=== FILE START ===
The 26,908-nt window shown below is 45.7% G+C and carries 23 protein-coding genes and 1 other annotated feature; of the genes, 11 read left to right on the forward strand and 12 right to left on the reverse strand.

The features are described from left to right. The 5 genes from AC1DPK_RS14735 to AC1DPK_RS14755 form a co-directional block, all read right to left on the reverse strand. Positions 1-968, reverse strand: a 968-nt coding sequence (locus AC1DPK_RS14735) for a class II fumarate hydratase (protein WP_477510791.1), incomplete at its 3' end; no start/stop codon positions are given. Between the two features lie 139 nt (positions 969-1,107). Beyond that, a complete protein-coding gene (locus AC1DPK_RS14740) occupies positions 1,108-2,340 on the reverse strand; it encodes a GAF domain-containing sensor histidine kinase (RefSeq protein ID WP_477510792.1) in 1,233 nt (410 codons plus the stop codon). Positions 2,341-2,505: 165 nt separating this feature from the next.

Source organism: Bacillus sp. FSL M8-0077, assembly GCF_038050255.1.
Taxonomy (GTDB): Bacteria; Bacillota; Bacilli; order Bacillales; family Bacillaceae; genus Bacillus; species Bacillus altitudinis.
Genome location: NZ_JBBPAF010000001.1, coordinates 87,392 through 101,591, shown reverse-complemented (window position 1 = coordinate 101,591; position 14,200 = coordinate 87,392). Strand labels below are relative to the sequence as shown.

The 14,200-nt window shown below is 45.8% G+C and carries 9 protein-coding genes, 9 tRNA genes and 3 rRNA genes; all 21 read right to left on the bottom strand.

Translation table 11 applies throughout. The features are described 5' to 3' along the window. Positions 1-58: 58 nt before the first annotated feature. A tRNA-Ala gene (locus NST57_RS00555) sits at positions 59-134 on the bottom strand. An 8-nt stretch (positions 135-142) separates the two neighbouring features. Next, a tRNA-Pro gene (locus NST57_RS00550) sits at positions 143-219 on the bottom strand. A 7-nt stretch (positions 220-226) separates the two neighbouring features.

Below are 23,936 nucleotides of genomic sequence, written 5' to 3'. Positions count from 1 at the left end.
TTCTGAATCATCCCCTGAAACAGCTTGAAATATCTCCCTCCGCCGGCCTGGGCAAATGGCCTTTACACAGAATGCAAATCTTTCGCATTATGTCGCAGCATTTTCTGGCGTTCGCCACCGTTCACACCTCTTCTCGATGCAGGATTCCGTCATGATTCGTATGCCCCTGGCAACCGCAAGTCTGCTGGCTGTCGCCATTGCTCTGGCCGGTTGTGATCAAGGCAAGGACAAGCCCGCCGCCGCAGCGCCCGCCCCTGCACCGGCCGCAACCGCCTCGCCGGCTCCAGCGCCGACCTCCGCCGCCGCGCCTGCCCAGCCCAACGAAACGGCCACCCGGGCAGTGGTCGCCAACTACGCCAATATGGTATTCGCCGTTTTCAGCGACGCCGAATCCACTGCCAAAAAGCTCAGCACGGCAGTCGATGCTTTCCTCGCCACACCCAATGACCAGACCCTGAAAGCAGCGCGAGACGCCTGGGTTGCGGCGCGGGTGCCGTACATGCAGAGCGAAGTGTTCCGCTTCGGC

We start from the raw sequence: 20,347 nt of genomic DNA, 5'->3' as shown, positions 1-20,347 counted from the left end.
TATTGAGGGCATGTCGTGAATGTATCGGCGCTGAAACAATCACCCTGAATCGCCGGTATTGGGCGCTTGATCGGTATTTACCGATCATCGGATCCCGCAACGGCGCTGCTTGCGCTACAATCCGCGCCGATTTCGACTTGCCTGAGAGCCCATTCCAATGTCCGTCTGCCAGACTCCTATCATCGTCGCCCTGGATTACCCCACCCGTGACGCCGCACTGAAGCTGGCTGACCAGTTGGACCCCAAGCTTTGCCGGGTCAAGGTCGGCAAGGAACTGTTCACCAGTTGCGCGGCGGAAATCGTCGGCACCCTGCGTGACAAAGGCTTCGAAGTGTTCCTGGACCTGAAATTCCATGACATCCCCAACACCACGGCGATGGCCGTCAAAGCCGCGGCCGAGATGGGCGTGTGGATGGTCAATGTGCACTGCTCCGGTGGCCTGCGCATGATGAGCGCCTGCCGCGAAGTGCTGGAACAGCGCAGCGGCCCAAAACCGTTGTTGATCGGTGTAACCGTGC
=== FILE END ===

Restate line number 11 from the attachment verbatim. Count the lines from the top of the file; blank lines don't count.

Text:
TATTGAGGGCATGTCGTGAATGTATCGGCGCTGAAACAATCACCCTGAATCGCCGGTATTGGGCGCTTGATCGGTATTTACCGATCATCGGATCCCGCAACGGCGCTGCTTGCGCTACAATCCGCGCCGATTTCGACTTGCCTGAGAGCCCATTCCAATGTCCGTCTGCCAGACTCCTATCATCGTCGCCCTGGATTACCCCACCCGTGACGCCGCACTGAAGCTGGCTGACCAGTTGGACCCCAAGCTTTGCCGGGTCAAGGTCGGCAAGGAACTGTTCACCAGTTGCGCGGCGGAAATCGTCGGCACCCTGCGTGACAAAGGCTTCGAAGTGTTCCTGGACCTGAAATTCCATGACATCCCCAACACCACGGCGATGGCCGTCAAAGCCGCGGCCGAGATGGGCGTGTGGATGGTCAATGTGCACTGCTCCGGTGGCCTGCGCATGATGAGCGCCTGCCGCGAAGTGCTGGAACAGCGCAGCGGCCCAAAACCGTTGTTGATCGGTGTAACCGTGC